Dietary fatty acids have been strongly linked with metabolic heath, particularly oleic acid (OA) and palmitic acid (PA) which are differentially expressed with increasing obesity, in the circulation and at an adipose tissue level. We assessed whether these fatty acids would differentially affect the adipose tissue of non-cancer and OAC patients with respect to metabolic and secreted profiles and the role of the adipose secretome on immune cell function. We observed that exogenous PA induced differential effects on adipose tissue metabolism, significantly decreasing metabolic profiles of adipose tissue of OAC patients, an effect that was not observed in non-cancer patients. PA treatment elicited an immunosuppressive effect on the adipose secretome, most apparent in OAC patients. PA treatment in the adipose secretome also led to the observation of paradoxical effects on DC maturation and M? polarisation between OAC and non-cancer patients.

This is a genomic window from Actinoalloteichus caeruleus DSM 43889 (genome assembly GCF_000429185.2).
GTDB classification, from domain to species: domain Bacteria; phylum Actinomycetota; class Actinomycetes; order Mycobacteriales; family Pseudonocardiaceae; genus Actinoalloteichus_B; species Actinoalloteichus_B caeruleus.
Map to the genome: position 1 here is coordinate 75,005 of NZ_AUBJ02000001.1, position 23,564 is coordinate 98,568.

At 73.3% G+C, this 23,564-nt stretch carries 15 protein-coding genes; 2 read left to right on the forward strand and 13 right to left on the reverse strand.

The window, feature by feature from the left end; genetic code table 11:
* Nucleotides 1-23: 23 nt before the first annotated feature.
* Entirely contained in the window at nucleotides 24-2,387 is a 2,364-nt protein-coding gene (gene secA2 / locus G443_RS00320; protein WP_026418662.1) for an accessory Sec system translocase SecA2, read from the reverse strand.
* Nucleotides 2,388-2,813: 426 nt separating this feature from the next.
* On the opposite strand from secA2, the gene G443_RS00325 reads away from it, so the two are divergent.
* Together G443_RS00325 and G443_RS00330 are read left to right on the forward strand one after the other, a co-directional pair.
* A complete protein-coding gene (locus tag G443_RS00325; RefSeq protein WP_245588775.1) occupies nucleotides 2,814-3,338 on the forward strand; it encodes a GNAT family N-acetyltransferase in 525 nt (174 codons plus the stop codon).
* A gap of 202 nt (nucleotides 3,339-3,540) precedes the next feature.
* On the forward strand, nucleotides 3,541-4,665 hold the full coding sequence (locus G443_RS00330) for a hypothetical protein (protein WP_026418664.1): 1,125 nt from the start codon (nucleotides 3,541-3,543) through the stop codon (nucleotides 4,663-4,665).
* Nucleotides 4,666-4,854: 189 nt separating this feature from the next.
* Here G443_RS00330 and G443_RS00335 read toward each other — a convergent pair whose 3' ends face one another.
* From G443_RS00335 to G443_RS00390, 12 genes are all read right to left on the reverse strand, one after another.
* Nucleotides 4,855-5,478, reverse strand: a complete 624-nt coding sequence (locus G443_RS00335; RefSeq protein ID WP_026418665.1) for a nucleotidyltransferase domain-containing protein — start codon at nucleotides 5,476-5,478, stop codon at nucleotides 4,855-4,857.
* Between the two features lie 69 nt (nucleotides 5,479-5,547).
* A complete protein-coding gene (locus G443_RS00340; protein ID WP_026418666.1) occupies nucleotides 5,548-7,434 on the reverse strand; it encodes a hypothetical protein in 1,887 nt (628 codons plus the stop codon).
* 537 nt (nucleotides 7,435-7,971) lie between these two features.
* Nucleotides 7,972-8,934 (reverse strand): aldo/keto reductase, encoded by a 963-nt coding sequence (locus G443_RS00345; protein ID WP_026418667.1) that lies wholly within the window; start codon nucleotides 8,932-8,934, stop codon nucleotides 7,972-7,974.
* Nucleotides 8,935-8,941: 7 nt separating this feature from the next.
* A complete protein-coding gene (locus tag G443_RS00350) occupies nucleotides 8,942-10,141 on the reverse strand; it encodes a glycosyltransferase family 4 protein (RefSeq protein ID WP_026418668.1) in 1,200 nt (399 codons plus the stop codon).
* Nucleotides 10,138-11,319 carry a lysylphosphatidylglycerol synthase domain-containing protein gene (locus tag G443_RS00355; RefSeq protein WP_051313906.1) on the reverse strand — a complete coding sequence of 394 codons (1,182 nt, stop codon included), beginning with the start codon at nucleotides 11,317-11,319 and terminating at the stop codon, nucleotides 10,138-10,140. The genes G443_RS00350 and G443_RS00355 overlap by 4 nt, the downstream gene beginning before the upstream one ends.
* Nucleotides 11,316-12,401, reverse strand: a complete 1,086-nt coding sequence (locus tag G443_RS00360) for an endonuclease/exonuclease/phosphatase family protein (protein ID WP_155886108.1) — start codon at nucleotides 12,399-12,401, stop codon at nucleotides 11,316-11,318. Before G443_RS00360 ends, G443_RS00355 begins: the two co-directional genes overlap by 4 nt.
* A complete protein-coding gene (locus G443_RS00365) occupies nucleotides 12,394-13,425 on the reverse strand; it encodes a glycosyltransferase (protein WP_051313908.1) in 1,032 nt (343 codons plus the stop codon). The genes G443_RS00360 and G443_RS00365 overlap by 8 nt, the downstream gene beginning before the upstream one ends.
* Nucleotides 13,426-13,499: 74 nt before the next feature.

To further interrogate the action of these fatty acids on the adipose tissue, we assessed we examined the action of these fatty when used in combination with irradiation. We observed that the immunosuppressive effects induced by PA were augmented by increasing irradiation and increasing visceral adiposity within OAC patients. PA treatment induced differential responses in adipose tissue metabolism and secretome of non-obese and obese OAC patients, which were more pronounced following exposure to increasing radiation. Adipose tissue from obese patients displayed higher reliance on oxidative phosphorylation in the unirradiated and decreased reliance on glycolysis following high dose radiation compared with adipose tissue from non-obese patients. However, this diminished reliance on glycolysis in adipose tissue from obese patients was reinvigorated by OA treatment. Interestingly, macrophages cultured with the PA treated adipose secretome with and without increasing irradiation demonstrated conflicting polarisation responses depending on patient obesity status. In the unirradiated setting, the adipose secretome of non-obese patients treated with PA decreased expression of markers associated with M1 phenotypes and increased markers associated with M2 phenotypes. In contrast, PA treated adipose secretome of obese patients differentially effected expression of these markers, increasing M1 markers and decreasing M2 markers. However, following exposure to the PA treated adipose secretome exposed to increasing irradiation, opposing results were observed.